We've updated our Privacy Policy to make it clearer how we use your personal data.

We use cookies to provide you with a better experience. You can read our Cookie Policy here.

Advertisement
Gestures Can Improve Understanding in Language Disorders
News

Gestures Can Improve Understanding in Language Disorders

Gestures Can Improve Understanding in Language Disorders
News

Gestures Can Improve Understanding in Language Disorders

Credit: August de Richelieu/ Pexels
Read time:
 

Want a FREE PDF version of This News Story?

Complete the form below and we will email you a PDF version of "Gestures Can Improve Understanding in Language Disorders"

First Name*
Last Name*
Email Address*
Country*
Company Type*
Job Function*
Would you like to receive further email communication from Technology Networks?

Technology Networks Ltd. needs the contact information you provide to us to contact you about our products and services. You may unsubscribe from these communications at any time. For information on how to unsubscribe, as well as our privacy practices and commitment to protecting your privacy, check out our Privacy Policy

When words fail, gestures can help to get the message across – especially for people who have a language disorder. An international research team has now shown that listeners attend the gestures of people with aphasia more often and for much longer than previously thought. This has implications for the use of gestures in speech therapy.


People who suffer from an acquired language disorder due to a brain injury – for example after a stroke, traumatic brain injury or brain tumor – often have difficulties communicating with others. Previous research on aphasia indicates that these patients often try to express their needs using hand gestures. It was previously assumed that conversation partners pay relatively little attention to such non-verbal forms of communication – but this assumption was based on research involving participants without language disorders.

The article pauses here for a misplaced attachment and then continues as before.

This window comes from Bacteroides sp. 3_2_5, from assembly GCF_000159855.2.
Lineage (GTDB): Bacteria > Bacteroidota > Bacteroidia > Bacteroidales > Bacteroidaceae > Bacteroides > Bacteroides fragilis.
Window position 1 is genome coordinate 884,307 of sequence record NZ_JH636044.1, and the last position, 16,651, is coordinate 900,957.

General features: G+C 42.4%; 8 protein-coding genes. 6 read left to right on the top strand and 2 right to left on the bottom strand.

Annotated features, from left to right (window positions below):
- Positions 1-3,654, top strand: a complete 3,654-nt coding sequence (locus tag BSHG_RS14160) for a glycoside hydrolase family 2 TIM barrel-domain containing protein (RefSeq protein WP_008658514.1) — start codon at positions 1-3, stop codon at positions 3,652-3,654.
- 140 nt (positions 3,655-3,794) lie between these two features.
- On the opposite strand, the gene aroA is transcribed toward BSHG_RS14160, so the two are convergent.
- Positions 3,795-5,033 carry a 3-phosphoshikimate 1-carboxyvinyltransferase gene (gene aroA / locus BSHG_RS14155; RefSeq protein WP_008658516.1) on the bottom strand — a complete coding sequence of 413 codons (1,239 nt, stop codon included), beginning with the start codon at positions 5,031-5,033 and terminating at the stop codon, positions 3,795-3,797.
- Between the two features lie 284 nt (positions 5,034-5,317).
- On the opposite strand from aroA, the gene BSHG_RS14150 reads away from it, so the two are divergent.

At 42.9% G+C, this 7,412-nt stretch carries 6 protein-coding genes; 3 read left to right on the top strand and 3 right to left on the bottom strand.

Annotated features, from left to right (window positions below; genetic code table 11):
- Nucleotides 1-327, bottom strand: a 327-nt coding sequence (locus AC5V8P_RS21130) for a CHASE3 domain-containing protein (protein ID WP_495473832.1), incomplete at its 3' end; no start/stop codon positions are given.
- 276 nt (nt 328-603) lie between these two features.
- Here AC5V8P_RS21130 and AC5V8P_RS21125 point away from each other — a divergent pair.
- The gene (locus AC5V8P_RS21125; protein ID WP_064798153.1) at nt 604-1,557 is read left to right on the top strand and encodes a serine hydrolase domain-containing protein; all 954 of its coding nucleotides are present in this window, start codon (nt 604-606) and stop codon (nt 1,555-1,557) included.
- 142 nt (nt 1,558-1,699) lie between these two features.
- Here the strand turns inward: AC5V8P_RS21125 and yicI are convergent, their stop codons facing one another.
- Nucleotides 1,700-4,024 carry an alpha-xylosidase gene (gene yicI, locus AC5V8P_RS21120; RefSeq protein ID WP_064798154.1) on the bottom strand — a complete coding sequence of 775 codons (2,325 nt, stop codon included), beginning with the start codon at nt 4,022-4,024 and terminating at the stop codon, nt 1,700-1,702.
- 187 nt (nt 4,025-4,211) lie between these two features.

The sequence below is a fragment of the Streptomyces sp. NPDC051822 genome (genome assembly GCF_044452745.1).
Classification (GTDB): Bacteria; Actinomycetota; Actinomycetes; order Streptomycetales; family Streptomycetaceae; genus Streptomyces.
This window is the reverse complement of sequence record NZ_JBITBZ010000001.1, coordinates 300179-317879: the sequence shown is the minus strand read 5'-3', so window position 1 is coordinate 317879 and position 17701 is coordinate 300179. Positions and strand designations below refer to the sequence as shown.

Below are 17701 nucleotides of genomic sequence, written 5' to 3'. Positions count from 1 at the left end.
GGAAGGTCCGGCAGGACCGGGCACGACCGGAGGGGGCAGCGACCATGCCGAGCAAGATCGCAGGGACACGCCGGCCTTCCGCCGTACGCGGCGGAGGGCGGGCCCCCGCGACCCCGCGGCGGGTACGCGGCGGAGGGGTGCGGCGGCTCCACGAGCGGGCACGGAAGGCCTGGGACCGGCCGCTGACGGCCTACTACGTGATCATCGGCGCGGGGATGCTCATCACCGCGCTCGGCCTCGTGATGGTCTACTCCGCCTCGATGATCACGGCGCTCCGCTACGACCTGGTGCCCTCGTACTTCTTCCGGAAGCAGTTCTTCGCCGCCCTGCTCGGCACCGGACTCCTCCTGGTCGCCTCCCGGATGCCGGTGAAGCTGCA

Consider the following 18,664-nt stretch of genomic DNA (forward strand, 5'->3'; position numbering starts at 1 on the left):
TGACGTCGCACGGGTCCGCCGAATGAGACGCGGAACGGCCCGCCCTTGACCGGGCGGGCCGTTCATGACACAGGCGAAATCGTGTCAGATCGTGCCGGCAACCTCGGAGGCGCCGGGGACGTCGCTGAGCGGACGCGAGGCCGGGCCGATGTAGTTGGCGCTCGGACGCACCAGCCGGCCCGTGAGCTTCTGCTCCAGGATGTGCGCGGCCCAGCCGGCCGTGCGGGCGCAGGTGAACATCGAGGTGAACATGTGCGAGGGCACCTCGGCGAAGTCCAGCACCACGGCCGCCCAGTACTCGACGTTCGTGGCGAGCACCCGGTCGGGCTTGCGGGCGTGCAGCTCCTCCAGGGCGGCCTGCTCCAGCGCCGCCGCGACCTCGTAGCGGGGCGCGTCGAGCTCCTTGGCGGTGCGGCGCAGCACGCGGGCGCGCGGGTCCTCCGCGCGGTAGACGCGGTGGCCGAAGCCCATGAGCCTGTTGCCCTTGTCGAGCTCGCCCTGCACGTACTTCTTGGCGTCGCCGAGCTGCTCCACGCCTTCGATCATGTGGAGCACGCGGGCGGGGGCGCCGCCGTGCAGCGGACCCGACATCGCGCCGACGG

Communicating with gestures

A new study from the University of Zurich, carried out together with researchers from the Netherlands and Japan, looked at whether gestures receive more attention if the verbal communication is impeded by aphasia. The researchers showed healthy volunteers video clips in which people with and without speech disorders described an accident and a shopping experience. As the participants watched the video clips, their eye movements were recorded.

Focus of attention shifts

“Our results show that when people have very severe speaking difficulties and produce less informative speech, their conversation partner is more likely to pay attention to their hand movements and to look longer at their gestures,” says Basil Preisig of the Department of Comparative Language Science at UZH. In people who have no limitations in verbal production, hand gestures are granted less attention. Thus, it seems that listeners shift their attention when the speaker has a speech impediment and focus more on the speaker’s nonverbal information provided through gestures. “For people with aphasia, it may be worth using gestures more in order to be better understood by the other person,” says Preisig.

Using gestures as a specific tool in therapy

The present study not only illustrates the importance of gestures in communication, but also reinforces their relevance in speech rehabilitation. “Individuals with aphasia should be encouraged in therapy to use all available forms of communication. This includes increased use of gestures. In addition, their family and friends need to learn about hand gestures to improve communication,” Preisig believes.


Reference: van Nispen K, Sekine K, van der Meulen I, Preisig BC. Gesture in the eye of the beholder: An eye-tracking study on factors determining the attention for gestures produced by people with aphasia. Neuropsychologia. 2022:108315. doi: 10.1016/j.neuropsychologia.2022.108315


This article has been republished from the following materials. Note: material may have been edited for length and content. For further information, please contact the cited source.


Advertisement